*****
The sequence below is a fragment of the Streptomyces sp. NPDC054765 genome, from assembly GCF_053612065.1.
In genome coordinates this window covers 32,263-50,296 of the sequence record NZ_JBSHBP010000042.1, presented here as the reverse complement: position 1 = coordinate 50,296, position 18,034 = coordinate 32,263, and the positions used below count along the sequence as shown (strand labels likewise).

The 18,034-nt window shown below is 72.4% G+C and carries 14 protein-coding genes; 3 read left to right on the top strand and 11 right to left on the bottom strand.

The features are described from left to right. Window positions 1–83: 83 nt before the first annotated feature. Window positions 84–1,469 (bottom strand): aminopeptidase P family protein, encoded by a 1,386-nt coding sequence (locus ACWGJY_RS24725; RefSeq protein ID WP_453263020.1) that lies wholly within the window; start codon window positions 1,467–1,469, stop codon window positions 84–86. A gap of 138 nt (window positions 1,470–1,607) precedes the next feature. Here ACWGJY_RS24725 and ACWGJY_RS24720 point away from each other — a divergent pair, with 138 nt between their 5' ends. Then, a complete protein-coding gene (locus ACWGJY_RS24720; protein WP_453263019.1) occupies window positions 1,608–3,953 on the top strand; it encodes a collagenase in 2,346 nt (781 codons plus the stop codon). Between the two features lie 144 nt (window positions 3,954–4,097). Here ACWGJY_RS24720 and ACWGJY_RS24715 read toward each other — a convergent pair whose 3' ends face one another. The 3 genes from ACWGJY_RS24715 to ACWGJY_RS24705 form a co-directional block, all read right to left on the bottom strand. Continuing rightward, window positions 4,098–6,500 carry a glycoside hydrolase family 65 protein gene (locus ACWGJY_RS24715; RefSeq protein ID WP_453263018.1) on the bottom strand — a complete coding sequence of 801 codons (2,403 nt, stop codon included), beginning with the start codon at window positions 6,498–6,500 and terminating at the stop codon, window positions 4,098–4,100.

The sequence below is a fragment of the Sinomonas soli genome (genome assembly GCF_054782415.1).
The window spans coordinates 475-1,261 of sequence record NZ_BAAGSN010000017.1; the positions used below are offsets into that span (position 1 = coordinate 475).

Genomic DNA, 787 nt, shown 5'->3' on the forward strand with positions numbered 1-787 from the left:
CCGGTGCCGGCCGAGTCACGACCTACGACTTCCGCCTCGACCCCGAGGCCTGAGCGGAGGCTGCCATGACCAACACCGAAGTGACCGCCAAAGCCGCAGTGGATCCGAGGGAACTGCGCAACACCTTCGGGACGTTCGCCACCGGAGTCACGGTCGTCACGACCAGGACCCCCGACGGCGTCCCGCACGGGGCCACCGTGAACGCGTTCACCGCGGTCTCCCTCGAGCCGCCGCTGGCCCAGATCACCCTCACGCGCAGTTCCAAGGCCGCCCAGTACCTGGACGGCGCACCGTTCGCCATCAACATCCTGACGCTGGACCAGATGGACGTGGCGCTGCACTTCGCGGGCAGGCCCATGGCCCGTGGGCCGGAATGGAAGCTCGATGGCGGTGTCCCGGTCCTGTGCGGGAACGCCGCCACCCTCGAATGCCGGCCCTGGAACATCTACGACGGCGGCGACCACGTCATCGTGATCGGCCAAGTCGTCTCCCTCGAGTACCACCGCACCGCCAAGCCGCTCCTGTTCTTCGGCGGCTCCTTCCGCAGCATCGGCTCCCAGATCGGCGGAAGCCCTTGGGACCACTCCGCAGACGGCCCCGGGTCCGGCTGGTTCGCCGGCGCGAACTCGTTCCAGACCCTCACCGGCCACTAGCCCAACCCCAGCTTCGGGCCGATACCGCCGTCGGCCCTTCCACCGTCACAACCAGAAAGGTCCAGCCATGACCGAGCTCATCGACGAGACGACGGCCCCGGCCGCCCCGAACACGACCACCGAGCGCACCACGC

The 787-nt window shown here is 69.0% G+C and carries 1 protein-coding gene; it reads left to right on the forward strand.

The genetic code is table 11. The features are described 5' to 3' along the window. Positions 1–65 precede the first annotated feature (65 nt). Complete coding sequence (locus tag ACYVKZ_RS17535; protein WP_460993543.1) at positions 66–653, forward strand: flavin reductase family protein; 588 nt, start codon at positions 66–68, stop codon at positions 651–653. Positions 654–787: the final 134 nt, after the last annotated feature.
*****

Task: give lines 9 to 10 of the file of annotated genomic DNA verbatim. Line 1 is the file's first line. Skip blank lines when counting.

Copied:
The 787-nt window shown here is 69.0% G+C and carries 1 protein-coding gene; it reads left to right on the forward strand.

The genetic code is table 11. The features are described 5' to 3' along the window. Positions 1–65 precede the first annotated feature (65 nt). Complete coding sequence (locus tag ACYVKZ_RS17535; protein WP_460993543.1) at positions 66–653, forward strand: flavin reductase family protein; 588 nt, start codon at positions 66–68, stop codon at positions 651–653. Positions 654–787: the final 134 nt, after the last annotated feature.